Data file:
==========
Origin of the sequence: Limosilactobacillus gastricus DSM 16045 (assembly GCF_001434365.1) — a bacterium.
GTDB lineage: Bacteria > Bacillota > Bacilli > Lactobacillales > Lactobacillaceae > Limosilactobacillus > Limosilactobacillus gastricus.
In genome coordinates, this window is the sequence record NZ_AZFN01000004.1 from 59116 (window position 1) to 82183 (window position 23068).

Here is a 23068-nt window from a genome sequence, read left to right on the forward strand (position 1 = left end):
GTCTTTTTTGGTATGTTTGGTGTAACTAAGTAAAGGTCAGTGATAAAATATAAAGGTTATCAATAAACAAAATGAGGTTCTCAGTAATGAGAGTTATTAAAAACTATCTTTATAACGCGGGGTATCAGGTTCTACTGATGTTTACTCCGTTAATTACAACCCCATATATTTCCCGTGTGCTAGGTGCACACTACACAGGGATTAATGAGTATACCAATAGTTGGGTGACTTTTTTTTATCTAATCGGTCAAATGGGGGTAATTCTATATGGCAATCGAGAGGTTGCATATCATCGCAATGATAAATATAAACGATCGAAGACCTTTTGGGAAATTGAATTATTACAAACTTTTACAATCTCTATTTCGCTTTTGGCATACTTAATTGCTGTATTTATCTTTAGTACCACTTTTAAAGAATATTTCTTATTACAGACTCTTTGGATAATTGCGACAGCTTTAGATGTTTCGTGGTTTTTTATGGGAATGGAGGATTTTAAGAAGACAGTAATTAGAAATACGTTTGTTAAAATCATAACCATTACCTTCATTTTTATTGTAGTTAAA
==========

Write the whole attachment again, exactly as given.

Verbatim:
Origin of the sequence: Limosilactobacillus gastricus DSM 16045 (assembly GCF_001434365.1) — a bacterium.
GTDB lineage: Bacteria > Bacillota > Bacilli > Lactobacillales > Lactobacillaceae > Limosilactobacillus > Limosilactobacillus gastricus.
In genome coordinates, this window is the sequence record NZ_AZFN01000004.1 from 59116 (window position 1) to 82183 (window position 23068).

Here is a 23068-nt window from a genome sequence, read left to right on the forward strand (position 1 = left end):
GTCTTTTTTGGTATGTTTGGTGTAACTAAGTAAAGGTCAGTGATAAAATATAAAGGTTATCAATAAACAAAATGAGGTTCTCAGTAATGAGAGTTATTAAAAACTATCTTTATAACGCGGGGTATCAGGTTCTACTGATGTTTACTCCGTTAATTACAACCCCATATATTTCCCGTGTGCTAGGTGCACACTACACAGGGATTAATGAGTATACCAATAGTTGGGTGACTTTTTTTTATCTAATCGGTCAAATGGGGGTAATTCTATATGGCAATCGAGAGGTTGCATATCATCGCAATGATAAATATAAACGATCGAAGACCTTTTGGGAAATTGAATTATTACAAACTTTTACAATCTCTATTTCGCTTTTGGCATACTTAATTGCTGTATTTATCTTTAGTACCACTTTTAAAGAATATTTCTTATTACAGACTCTTTGGATAATTGCGACAGCTTTAGATGTTTCGTGGTTTTTTATGGGAATGGAGGATTTTAAGAAGACAGTAATTAGAAATACGTTTGTTAAAATCATAACCATTACCTTCATTTTTATTGTAGTTAAA